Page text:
JOEL PETT, editoonist at the Lexington Herald-Leader, joined Fitzsimmons in a scathing critique of Rogers’ firing. Active in protesting the abuse of cartoonists worldwide as an official in the Cartoonists Rights Network International, Pett began with references to the plight of cartoonists in other, “less enlightened,” countries—:

            A cartoonist is jailed. Another is charged with treason. A cartoonist disappears. Another is threatened by government goons. Throngs march against a perceived cartoon’s slight.

            That’s how it goes among CRNI clients around the world, but not here. In corporate America, cartoonists merely lose their livelihoods. I’m not comparing unemployment to incarceration, but with those livelihoods go the paychecks, the health care, the secure retirements, the legal protections, and a lot more.

            Strident, no-holds-barred newspaper editorial cartooning, spiraling into inexorable death throes for at least two decades [the number of full-time staff editoonists in the U.S. has dramatically declined from about 100 in DATE to about 50 today], bleaches into a pile of bones on a changing media landscape, all due to uncertain advertising economics, right?

            But what if it’s worse? What if losing our jobs is more than a lamentable byproduct of the well-documented industry convulsions that have also sidelined armies of shoe-leather reporters, photographers, copy editors, art critics, columnists, and on and on?

            What if editorial cartoonists were not just victims of economic hard times, but unabashedly discarded for challenging the country’s leadership and direction? And what if this happened to mainstream cartoonists, at big-city dailies, during an administration which has expressed admiration for thug regimes around the globe and promoted policies akin to tin-pot dictatorships?

 

 

AND ANN TELNAES, another Past Prez of the AAEC (also a Pulitzer winner and a winner of thke NCS Reuben Award, the only woman cartoonist to win both), chimed in with thoughts along the same lines—:

            I realize now I didn’t recognize this other danger of an authoritarian president: his enablers and the willing supporters who squash dissent and help attack the free press and subvert the Constitution. The fact that Trump will use any opportunity to spread lies and whip up hatred toward journalists only enables his powerful supporters in the media to do his dirty work for him.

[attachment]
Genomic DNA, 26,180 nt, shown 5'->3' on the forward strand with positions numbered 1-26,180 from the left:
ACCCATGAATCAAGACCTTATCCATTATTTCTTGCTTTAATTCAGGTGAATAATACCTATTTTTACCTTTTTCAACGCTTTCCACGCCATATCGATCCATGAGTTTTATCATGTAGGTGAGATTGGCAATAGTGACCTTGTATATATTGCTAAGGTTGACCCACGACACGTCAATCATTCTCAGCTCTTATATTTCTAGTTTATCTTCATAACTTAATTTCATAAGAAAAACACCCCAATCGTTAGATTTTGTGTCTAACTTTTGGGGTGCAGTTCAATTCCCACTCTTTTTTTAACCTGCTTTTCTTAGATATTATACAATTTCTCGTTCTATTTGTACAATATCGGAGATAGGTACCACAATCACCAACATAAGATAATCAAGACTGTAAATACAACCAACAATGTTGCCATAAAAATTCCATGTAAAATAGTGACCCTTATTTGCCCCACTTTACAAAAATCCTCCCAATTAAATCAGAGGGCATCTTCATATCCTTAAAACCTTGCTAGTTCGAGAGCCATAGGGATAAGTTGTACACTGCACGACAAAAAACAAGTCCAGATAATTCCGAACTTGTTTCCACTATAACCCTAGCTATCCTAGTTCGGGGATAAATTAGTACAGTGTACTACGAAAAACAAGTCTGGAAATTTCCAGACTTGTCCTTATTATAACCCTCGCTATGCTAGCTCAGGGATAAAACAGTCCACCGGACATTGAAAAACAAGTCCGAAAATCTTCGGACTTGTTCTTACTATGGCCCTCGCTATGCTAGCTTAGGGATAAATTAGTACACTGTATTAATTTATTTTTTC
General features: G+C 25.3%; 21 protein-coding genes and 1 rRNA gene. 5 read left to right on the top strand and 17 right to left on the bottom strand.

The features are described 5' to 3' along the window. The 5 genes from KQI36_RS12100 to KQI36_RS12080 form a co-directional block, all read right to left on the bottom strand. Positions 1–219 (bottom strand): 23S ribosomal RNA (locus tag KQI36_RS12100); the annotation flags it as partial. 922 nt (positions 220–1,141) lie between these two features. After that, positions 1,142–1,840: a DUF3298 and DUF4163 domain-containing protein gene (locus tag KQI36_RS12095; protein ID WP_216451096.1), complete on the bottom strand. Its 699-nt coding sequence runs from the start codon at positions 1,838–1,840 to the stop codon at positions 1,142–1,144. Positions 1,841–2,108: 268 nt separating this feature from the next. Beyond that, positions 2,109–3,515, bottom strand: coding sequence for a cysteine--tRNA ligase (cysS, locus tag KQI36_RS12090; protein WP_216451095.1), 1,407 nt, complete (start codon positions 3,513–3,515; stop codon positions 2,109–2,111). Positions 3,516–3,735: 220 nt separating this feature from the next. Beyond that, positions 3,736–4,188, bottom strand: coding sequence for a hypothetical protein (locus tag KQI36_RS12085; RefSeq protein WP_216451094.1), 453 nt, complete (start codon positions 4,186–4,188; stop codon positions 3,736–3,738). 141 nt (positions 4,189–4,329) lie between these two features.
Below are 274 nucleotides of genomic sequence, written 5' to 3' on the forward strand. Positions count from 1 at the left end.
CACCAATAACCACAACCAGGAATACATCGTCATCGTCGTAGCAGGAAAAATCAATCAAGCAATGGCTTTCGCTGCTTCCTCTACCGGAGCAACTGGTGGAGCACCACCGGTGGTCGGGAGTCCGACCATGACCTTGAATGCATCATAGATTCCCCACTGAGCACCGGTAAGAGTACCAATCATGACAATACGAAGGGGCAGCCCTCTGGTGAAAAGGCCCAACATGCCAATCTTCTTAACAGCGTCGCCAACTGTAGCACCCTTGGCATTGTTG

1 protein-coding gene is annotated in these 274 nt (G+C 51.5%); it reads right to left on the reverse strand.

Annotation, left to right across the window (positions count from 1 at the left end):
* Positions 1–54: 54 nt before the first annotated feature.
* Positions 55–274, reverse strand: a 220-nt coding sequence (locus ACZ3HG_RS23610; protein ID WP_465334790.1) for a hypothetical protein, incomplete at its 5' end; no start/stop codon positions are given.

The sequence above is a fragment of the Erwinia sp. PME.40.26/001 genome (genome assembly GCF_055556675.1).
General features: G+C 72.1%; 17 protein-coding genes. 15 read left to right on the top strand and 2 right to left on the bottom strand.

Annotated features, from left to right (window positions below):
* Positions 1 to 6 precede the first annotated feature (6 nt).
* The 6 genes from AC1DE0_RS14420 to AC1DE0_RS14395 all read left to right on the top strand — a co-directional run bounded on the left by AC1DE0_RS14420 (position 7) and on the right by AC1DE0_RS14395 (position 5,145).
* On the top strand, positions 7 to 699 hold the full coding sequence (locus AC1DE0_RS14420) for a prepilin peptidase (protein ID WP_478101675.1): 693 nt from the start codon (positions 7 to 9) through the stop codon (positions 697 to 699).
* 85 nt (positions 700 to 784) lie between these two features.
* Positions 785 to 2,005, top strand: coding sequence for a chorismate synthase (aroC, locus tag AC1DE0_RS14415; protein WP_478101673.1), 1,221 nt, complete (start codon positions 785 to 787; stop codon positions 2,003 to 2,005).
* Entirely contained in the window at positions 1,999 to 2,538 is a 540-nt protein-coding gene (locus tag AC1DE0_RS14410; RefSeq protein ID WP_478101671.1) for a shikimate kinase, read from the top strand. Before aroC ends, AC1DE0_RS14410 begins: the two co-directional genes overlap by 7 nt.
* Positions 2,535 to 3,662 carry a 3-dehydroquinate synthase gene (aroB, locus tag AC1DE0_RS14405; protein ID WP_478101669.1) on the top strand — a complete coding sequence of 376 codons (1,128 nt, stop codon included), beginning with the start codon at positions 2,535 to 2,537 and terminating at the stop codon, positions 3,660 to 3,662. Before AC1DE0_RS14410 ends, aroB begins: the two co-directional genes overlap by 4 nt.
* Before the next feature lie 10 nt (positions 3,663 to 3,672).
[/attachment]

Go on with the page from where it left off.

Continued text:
In April, another disturbing example of journalistic manipulation was exposed when a video surfaced showing news anchors from 45 Sinclair-owned stations reciting word for word the same script criticizing the mainstream media and spouting the “fake news” accusations that Trump uses in his diatribes. While Trump used the opportunity to blast its critics and offer his support for the “superior” Sinclair Broadcasting, he hadn’t orchestrated this abuse of journalistic integrity. He didn’t have to; there were others willing to do it for him. ...

            Through satire, humor and pointed caricatures, editorial cartoonists criticize leaders and governments that are behaving badly. The purpose of an editorial cartoonist is to hold politicians and powerful institutions accountable — and we all know how little President Trump thinks he, his family or his sycophants should be held accountable. Rogers was the first American editorial cartoonist to lose his job as a result, but he won’t be the last. Trump has many “fixers.”

 

 

CNN’s JAKE TAPPER spoke to Rogers on “The Lead” (June 6) about the dearth of Rogers cartoons during the first week of June. When CNN reached out to the Post-Gazette for comment, a representative responded: